I see three things that are properly called "press releases" in the headlines of Slashdot this morning. It's a typical beginner mistake. Please stop.
Playing with percentages can get easily confused which is what I suspect happened to you because your math is way off.
Percentages are handy for comparison, but can be easily confused or used to conflate facts.
... a white man is several times more likely to be shot by a black man, than the other way around
Thus, 1/1,046,032 whites was an interracial murderer. A black person statistically has to meet over 1M whites to run into an interracial murderer (whitey is pretty safe these days, apparently).
You are simply reading the GPs text differently. It hinges on the meaning of the phrase "likely to be shot by a black man", where one can read that as either "likely, in the course of daily life, to be shot by a black man" (my interpretation) or "likely, upon seeing a young black man, to be shot by him" (your interpretation, and possibly the GPs).
The solution is not higher taxes, it's closing these gaps that companies exploit.
Doesn't this just end up boiling down to higher effective taxes?
You total up your revenue or profits and divide by what you actually paid in taxes and that's your effective tax rate? I don't think at the scale and complexity of a corporation the size of Apple the notion of a nominal tax rate makes much sense.
So if you close loopholes to increase the absolute amount of tax paid, you're raising the effective tax rate even if the nominal one stays the same. In fact I'd be surprised that its not a rhetorical argument used in lobbying and negotiation -- don't raise our tax rate, close loophole X and we'll pay a higher effective rate (meanwhile, their tax wonks have figured out how to use loophole Y instead).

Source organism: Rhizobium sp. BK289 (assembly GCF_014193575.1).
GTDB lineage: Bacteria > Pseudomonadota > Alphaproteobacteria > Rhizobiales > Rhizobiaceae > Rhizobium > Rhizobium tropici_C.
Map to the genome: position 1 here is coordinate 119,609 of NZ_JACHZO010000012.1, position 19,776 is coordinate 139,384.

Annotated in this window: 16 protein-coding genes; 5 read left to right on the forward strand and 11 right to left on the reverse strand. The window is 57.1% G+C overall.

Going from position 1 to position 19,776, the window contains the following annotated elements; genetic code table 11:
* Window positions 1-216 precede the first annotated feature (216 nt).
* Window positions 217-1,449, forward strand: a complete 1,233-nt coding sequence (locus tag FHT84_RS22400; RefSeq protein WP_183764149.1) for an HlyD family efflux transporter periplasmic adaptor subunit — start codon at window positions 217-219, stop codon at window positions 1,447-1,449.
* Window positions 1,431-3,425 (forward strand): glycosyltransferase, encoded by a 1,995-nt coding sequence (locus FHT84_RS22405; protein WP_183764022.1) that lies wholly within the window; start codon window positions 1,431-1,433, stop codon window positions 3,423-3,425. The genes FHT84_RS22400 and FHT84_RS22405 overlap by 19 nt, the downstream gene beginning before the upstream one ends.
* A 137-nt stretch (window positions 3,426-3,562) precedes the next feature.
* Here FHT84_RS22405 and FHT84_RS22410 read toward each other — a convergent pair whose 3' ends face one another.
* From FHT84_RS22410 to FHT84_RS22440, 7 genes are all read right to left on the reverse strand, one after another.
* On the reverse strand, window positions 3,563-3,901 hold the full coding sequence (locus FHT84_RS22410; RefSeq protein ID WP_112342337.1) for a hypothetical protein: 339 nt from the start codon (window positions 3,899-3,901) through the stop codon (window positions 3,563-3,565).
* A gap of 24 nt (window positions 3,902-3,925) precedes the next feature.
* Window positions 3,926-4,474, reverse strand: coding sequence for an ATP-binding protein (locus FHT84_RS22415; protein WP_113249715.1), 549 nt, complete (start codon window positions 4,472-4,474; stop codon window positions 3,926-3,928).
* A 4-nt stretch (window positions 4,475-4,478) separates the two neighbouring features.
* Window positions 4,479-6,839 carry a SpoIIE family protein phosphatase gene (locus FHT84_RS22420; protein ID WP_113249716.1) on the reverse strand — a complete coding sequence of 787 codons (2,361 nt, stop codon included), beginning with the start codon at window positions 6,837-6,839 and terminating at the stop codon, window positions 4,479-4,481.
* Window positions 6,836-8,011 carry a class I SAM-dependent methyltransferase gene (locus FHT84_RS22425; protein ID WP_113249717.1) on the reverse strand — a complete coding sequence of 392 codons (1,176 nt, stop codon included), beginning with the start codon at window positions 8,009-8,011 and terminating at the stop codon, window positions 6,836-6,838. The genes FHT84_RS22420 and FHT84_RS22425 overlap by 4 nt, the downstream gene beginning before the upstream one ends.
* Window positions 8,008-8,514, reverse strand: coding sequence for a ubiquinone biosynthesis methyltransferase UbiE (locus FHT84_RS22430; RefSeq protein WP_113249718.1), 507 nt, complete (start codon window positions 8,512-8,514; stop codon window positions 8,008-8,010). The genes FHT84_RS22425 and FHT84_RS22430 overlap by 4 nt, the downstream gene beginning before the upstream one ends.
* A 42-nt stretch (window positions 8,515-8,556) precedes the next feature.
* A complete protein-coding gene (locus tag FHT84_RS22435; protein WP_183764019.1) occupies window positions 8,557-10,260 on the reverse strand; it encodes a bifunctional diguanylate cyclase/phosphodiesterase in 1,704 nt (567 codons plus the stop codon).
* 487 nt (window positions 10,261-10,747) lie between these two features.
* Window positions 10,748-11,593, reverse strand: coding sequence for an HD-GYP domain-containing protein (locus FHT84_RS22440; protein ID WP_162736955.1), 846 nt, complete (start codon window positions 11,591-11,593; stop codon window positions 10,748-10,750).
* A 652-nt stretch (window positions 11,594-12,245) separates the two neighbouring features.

My general sense is that the larger problem isn't paying or not paying taxes, its the cash hoarding these semi-monopoly companies do. A lot of the money just ends up in short-term treasuries or other semi-liquid investment vehicles and doesn't circulate in the economy. In some ways, taxes can be seen as the economic investment of last resort -- a way to bring hoarded capital into the market.
A better policy would seem to be incentives to spend and not hoard capital so it gets put into motion in the economy.
My assumption is that a repeated, long-term pattern of harassing behavior wouldn't be tolerated unless the guy really was the goose that laid the golden egg.
On the other hand, what kind of claim does she have, really? Monetary damages are probably limited to 2x her salary because of how short her tenure was. Let's say that's $300k and it costs Uber another $50k to hire and train her replacement.
I don't know what this guy's job is, but replacing *him* may be something that has a direct cost of $100k (recruiting, signing bonus, etc) and indirect costs due to workflow disruption while he's being replaced. It's not impossible those could add up to another $200k or more -- business disruption is expensive.